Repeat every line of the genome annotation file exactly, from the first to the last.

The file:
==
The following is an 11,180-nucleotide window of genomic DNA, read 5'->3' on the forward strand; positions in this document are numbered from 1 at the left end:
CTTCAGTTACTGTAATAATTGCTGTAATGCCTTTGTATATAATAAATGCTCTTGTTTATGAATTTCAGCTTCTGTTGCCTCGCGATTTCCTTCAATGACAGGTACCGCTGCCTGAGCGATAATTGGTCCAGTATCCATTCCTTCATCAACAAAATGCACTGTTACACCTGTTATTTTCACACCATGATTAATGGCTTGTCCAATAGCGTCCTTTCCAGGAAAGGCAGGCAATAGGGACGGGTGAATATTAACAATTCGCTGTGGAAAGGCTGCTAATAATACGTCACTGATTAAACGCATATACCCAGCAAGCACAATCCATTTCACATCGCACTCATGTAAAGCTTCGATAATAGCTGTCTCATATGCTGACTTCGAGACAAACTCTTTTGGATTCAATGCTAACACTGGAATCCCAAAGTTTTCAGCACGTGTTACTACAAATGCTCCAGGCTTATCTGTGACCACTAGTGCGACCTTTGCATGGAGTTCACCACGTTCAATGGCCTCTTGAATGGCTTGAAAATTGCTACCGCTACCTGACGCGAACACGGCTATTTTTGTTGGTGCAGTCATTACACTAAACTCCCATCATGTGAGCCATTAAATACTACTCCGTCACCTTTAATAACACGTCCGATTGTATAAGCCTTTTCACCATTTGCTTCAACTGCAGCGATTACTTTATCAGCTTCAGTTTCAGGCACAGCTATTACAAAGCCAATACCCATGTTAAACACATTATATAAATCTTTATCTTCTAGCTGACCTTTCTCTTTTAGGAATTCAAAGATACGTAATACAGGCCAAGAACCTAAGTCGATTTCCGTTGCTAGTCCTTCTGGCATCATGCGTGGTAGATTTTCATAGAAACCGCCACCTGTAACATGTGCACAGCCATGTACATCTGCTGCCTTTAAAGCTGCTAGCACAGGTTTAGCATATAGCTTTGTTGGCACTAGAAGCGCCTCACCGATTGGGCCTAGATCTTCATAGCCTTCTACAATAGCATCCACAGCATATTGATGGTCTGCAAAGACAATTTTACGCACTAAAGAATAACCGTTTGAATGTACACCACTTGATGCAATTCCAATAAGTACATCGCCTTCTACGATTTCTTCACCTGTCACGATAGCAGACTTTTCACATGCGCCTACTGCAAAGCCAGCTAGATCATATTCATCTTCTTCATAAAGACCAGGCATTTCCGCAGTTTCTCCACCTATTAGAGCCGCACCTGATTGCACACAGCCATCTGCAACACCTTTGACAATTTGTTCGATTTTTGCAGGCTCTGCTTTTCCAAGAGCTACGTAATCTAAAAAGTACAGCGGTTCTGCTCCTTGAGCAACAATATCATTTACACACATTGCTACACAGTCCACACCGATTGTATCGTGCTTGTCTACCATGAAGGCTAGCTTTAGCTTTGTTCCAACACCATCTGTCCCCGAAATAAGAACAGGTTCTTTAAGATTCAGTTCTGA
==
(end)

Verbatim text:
The following is an 11,180-nucleotide window of genomic DNA, read 5'->3' on the forward strand; positions in this document are numbered from 1 at the left end:
CTTCAGTTACTGTAATAATTGCTGTAATGCCTTTGTATATAATAAATGCTCTTGTTTATGAATTTCAGCTTCTGTTGCCTCGCGATTTCCTTCAATGACAGGTACCGCTGCCTGAGCGATAATTGGTCCAGTATCCATTCCTTCATCAACAAAATGCACTGTTACACCTGTTATTTTCACACCATGATTAATGGCTTGTCCAATAGCGTCCTTTCCAGGAAAGGCAGGCAATAGGGACGGGTGAATATTAACAATTCGCTGTGGAAAGGCTGCTAATAATACGTCACTGATTAAACGCATATACCCAGCAAGCACAATCCATTTCACATCGCACTCATGTAAAGCTTCGATAATAGCTGTCTCATATGCTGACTTCGAGACAAACTCTTTTGGATTCAATGCTAACACTGGAATCCCAAAGTTTTCAGCACGTGTTACTACAAATGCTCCAGGCTTATCTGTGACCACTAGTGCGACCTTTGCATGGAGTTCACCACGTTCAATGGCCTCTTGAATGGCTTGAAAATTGCTACCGCTACCTGACGCGAACACGGCTATTTTTGTTGGTGCAGTCATTACACTAAACTCCCATCATGTGAGCCATTAAATACTACTCCGTCACCTTTAATAACACGTCCGATTGTATAAGCCTTTTCACCATTTGCTTCAACTGCAGCGATTACTTTATCAGCTTCAGTTTCAGGCACAGCTATTACAAAGCCAATACCCATGTTAAACACATTATATAAATCTTTATCTTCTAGCTGACCTTTCTCTTTTAGGAATTCAAAGATACGTAATACAGGCCAAGAACCTAAGTCGATTTCCGTTGCTAGTCCTTCTGGCATCATGCGTGGTAGATTTTCATAGAAACCGCCACCTGTAACATGTGCACAGCCATGTACATCTGCTGCCTTTAAAGCTGCTAGCACAGGTTTAGCATATAGCTTTGTTGGCACTAGAAGCGCCTCACCGATTGGGCCTAGATCTTCATAGCCTTCTACAATAGCATCCACAGCATATTGATGGTCTGCAAAGACAATTTTACGCACTAAAGAATAACCGTTTGAATGTACACCACTTGATGCAATTCCAATAAGTACATCGCCTTCTACGATTTCTTCACCTGTCACGATAGCAGACTTTTCACATGCGCCTACTGCAAAGCCAGCTAGATCATATTCATCTTCTTCATAAAGACCAGGCATTTCCGCAGTTTCTCCACCTATTAGAGCCGCACCTGATTGCACACAGCCATCTGCAACACCTTTGACAATTTGTTCGATTTTTGCAGGCTCTGCTTTTCCAAGAGCTACGTAATCTAAAAAGTACAGCGGTTCTGCTCCTTGAGCAACAATATCATTTACACACATTGCTACACAGTCCACACCGATTGTATCGTGCTTGTCTACCATGAAGGCTAGCTTTAGCTTTGTTCCAACACCATCTGTCCCCGAAATAAGAACAGGTTCTTTAAGATTCAGTTCTGA